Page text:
When the United States entered World War II, Capra was making Arsenic and Old Lace. Putting the project on hold until 1944, he rejoined the army as a major and was assigned to the Morale Branch in February 1942. The army's chief of staff, General George C. Marshall, ordered Capra to "make a series of documented, factual-information films—the first in our history—that will explain to our boys in the Army why we are fighting, and the principles for which we are fighting." After studying Leni Riefenstahl's Triumph of the Will and other German propaganda films, Capra produced a series of seven movies entitled Why We Fight. The first of these documentaries was released in October 1942. The films were shown not only to the troops but also in war plants starting in April 1943 and then to the general public by the end of May 1943. They were designed to be educational, inspirational, and recreational. Each examined what was seen as a totalitarian conspiracy to take over the free world.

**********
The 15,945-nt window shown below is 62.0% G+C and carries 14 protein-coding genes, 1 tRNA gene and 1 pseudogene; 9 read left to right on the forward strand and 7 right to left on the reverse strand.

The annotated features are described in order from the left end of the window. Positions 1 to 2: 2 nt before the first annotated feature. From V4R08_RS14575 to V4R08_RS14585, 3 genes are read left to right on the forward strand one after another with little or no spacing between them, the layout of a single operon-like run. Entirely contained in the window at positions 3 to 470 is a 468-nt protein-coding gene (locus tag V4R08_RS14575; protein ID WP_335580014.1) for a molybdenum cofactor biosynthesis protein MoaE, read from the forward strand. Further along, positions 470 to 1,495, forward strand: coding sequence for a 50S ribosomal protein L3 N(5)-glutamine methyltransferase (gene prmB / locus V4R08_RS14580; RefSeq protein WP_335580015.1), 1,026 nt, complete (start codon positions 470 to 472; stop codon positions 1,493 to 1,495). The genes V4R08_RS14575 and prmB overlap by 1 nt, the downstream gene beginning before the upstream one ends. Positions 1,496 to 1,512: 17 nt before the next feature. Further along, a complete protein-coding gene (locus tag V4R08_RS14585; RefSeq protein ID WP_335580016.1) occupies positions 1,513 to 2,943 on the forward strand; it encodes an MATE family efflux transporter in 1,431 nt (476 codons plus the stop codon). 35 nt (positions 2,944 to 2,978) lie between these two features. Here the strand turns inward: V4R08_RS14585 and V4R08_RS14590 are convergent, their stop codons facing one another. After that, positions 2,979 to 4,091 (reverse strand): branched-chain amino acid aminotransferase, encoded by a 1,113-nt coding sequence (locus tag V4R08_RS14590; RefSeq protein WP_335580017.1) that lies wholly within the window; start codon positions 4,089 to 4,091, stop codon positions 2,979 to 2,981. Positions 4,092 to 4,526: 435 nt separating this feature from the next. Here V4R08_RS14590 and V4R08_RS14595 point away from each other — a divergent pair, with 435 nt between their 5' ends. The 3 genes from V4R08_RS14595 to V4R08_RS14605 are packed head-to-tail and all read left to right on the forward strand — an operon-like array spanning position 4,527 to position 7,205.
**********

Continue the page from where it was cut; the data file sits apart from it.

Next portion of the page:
After the last of these movies, subtitled War Comes to America, was released in 1945, Capra returned to civilian life to form Liberty Films. He continued to make movies until 1961. Capra died in La Quinta, California, on 3 September 1991.
T. Jason Soderstrum
Capra, Frank. The Name above the Title: An Autobiography. New York: Belvedere, 1982.; Glatzer, Richard, and John Raeburn. Frank Capra: The Man and His Films. Ann Arbor: University of Michigan Press, 1975.; Maland, Charles J. Frank Capra. Boston: Twayne Publishers, 1980.